Alex Tannehill’s middle school science class is a busy place- some students bounce up and down at their desk, talking excitedly over each other, as others run to grab their nearly forgotten science journal. Others visit friends at distant desks, a tactic I predict is used to avoid sitting at their own as much as it is to entertain their peers. Only the respect the students have for Mrs. Tannehill can tether their seemingly boundless energy and direct their attention to the day’s activities (with the help of Renee Gray’s booming voice, of course).
I was fortunate to experience this routine for the whole two week elective period in February. My purpose? To introduce more coastal and climate science, discuss human and nature interactions, and build connections with the students. We called it our environmental and ocean weeks, or “EnvirOcean” for fun. Featuring guest speakers such as PhD researcher Elizabeth Figus and the entire HIA Environmental office, we went over various important science topics with the students. I had a blast watching the next generation of Hoonah stewards get more interested in coastal and environmental science as our EnvirOcean weeks progressed! Here’s a little bit about some of our major activities:
Properties of Water
Do you know what causes water droplets to form? Or why water sticks to our windshields? If not, a 6th or 7th grader in Mrs. Tannehill’s class can tell you! Cohesion, or the ability of water molecules to “stick” to itself, is what causes water droplets to form. Similarly, adhesion allows water molecules to “stick” to other surfaces. You can see both cohesion and adhesion at play in one activity we did in the Water Property Olympics. Students used a pipet to drop water onto a penny until it spilled over, testing water’s ability to stick to itself and the penny (as well as capillary action- what causes water to move up!). Some students got up to a hundred drops of water on a penny! The properties of water help explain why it behaves the way it does.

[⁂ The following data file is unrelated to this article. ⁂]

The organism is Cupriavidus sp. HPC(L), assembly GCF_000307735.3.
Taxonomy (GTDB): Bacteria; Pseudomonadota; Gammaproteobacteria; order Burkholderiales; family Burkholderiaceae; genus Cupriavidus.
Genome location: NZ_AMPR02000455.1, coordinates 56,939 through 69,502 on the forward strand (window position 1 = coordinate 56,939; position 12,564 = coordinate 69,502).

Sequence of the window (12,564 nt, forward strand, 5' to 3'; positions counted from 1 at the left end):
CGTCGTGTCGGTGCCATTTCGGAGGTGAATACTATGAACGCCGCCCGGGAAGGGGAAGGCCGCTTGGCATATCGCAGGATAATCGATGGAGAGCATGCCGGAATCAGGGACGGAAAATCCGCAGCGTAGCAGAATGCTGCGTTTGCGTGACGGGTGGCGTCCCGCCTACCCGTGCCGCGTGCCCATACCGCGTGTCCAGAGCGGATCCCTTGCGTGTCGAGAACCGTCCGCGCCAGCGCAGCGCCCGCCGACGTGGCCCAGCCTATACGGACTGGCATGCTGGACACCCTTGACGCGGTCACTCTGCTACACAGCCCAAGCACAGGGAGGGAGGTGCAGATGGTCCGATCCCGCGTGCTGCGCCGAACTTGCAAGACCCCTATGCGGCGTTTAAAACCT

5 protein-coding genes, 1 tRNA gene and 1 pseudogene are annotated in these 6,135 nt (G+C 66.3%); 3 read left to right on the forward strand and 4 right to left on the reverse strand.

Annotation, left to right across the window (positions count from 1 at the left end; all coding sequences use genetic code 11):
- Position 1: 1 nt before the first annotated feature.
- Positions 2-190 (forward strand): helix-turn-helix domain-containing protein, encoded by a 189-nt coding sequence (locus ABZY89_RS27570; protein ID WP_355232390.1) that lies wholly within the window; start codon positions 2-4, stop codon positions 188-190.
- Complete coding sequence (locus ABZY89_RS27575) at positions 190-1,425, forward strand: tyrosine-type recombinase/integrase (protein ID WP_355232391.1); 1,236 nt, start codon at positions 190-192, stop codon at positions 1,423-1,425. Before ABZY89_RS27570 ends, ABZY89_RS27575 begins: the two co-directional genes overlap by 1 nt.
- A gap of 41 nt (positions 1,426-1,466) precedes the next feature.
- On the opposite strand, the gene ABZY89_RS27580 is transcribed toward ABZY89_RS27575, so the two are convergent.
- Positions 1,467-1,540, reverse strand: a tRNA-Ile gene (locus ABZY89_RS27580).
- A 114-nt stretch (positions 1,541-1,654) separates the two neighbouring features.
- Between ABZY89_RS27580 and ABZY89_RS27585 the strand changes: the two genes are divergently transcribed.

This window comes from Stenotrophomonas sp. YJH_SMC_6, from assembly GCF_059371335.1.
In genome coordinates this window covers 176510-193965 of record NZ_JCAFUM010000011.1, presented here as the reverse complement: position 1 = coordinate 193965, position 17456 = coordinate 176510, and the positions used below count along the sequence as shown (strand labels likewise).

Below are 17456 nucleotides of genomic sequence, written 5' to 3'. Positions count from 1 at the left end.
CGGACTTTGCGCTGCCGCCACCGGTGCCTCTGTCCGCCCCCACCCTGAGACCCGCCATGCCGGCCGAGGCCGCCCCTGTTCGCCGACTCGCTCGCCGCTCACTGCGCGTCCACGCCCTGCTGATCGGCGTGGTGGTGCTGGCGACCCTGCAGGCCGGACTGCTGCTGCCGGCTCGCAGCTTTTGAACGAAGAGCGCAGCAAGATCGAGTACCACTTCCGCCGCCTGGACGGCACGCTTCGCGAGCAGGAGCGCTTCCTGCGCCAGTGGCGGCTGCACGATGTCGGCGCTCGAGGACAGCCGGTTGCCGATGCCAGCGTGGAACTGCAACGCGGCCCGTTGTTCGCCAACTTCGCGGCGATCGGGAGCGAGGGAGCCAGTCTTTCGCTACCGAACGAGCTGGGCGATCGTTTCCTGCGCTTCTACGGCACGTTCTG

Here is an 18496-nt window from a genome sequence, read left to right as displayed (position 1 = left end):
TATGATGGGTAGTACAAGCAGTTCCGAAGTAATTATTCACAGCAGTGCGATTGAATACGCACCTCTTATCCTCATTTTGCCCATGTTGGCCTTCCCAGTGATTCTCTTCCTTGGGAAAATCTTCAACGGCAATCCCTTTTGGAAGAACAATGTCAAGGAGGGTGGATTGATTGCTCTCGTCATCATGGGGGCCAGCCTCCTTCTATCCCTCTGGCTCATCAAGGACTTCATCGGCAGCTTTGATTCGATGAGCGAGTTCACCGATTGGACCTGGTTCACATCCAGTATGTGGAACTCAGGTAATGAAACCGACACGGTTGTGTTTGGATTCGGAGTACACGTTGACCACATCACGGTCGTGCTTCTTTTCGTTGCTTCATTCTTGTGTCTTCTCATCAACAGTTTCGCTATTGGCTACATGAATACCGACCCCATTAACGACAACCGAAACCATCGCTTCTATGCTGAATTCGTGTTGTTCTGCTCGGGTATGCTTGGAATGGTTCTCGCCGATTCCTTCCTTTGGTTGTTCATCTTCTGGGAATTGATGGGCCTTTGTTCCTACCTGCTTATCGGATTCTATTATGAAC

I developed a lesson and game on Socio-Ecological Systems (SESs)- a fancy name for the connections between and within social and environmental systems. Everyone is a part of these systems, and we can see their various characteristics in many ways. A legacy effect (or time lag) is just one example of a characteristic on SESs. We may not witness the effects of our actions immediately, but instead over a prolonged period of time. For example, chloroflouro-carbons (CFCs) were used throughout the 1970s, but we didn’t see them depleting the ozone layer (a “sunscreen” layer in the stratosphere that protects earth from UV rays) until the late 1980s-2000s. The effects of using CFCs weren’t visible for another 20